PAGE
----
IV. The Action was Commenced and Continued with a Substantial Basis in Fact and Law

This Court may award Zalmayev attorney's fees and costs if he demonstrates that the action was commenced or continued without a substantial basis in law and fact and could not be supported by a substantial argument for the extension, modification, or reversal of existing law. Although the Court adheres to its ruling in Egiazarvan II that Zalmayev's statements were matters of opinion, Egiazaryan's complaint did not lack a substantial basis in fact and law.

a. Initial Complaint

The Court's analysis of the statements in Counts II, III, and IV, which were evaluated in both motions to dismiss, reflects that Egiazaryan had a substantial basis in fact and law for bringing the action. Zalmayev at no time denied making the statements which Egiazaryan attributed to him in the complaint.

The Court's analysis in Egiazaryan I focused on whether Egiazaryan, an "elected public servant representing the Russian people as a member of the Russian Duma" and an individual who could "secure more than one billion dollars in funding for his hotel project, including arranging one of the largest loans ever made for a real estate project in Russia.... with his own interest in the Hotel project and another project, " was a public figure. Egiazaryan I, 2011 WL 6097136, at *4 (internal quotations omitted). The law regarding whether a former foreign public official is considered a public official or public figure such that he must allege actual malice and falsity to state a claim for defamation is not well settled. Egiazaryan I, at *4. The Court determined that Egiazaryan was a public figure, and, accordingly, analyzed his claims for defamation under the defamation standard applicable to public figures, requiring allegations of actual malice and falsity.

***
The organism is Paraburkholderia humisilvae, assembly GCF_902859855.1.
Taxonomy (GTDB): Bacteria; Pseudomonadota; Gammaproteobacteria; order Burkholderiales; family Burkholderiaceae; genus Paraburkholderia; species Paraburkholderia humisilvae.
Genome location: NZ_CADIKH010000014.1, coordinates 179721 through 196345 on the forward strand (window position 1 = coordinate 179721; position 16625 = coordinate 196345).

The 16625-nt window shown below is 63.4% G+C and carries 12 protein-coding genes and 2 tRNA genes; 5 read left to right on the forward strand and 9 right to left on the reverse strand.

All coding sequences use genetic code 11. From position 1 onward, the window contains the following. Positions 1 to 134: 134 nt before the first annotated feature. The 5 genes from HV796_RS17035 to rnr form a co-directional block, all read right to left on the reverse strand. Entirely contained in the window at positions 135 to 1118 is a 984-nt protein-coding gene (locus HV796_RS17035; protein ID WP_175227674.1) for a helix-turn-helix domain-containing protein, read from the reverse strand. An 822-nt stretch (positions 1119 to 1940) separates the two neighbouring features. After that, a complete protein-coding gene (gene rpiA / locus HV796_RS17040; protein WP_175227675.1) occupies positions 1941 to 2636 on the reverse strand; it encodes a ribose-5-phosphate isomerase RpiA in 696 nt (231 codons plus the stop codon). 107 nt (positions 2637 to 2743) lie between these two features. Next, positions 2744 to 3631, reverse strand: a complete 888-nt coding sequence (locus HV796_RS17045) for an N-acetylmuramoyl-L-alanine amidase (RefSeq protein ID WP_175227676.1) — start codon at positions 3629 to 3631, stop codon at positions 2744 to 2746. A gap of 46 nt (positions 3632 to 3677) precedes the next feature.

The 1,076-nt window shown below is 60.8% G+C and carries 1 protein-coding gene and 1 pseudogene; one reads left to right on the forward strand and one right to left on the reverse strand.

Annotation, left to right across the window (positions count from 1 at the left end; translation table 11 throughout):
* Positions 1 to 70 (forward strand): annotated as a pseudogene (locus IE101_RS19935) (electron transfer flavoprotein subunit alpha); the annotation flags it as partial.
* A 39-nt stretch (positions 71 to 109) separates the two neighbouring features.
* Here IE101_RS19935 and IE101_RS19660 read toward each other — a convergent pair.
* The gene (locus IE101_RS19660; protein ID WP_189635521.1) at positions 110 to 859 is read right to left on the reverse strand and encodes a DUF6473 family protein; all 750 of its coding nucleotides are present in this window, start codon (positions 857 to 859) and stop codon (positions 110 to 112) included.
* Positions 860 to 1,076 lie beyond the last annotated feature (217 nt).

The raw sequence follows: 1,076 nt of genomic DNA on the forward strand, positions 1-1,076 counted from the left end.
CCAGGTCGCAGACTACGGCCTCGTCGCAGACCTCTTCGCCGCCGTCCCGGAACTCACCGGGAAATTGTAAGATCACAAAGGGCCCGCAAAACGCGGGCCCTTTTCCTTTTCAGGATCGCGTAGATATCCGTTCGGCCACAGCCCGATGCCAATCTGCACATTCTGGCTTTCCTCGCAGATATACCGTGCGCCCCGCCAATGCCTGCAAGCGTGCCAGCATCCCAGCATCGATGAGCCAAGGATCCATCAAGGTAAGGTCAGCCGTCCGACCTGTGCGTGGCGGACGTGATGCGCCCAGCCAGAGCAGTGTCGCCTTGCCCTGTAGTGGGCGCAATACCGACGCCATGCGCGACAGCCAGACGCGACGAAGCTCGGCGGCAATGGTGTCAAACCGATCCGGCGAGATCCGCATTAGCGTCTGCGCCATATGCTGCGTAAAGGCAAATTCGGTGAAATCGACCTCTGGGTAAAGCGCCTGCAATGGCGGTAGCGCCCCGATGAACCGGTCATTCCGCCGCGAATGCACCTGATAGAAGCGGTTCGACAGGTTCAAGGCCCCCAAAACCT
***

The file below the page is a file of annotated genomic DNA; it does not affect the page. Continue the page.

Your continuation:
In Egiazaryan I, the Court also considered whether the action was a SLAPP suit. New York Civil Rights Law § 76-a(2) provides that in order to recover damages, a plaintiff in a SLAPP action must establish actual malice by clear and convincing evidence. No New York court had previously addressed whether an asylum petitioner was considered a "public applicant or permittee" under N.Y. Civ. Rights Law § 76-a(1)(b). This Court determined that Egiazaryan was a public applicant because "[al grant of asylum entails privileges that might be deemed permissions or entitlements of the same nature as the ones listed, including the right to remain and to work in the United States." Egiazaryan I, 2011 WL 6097136 at 11.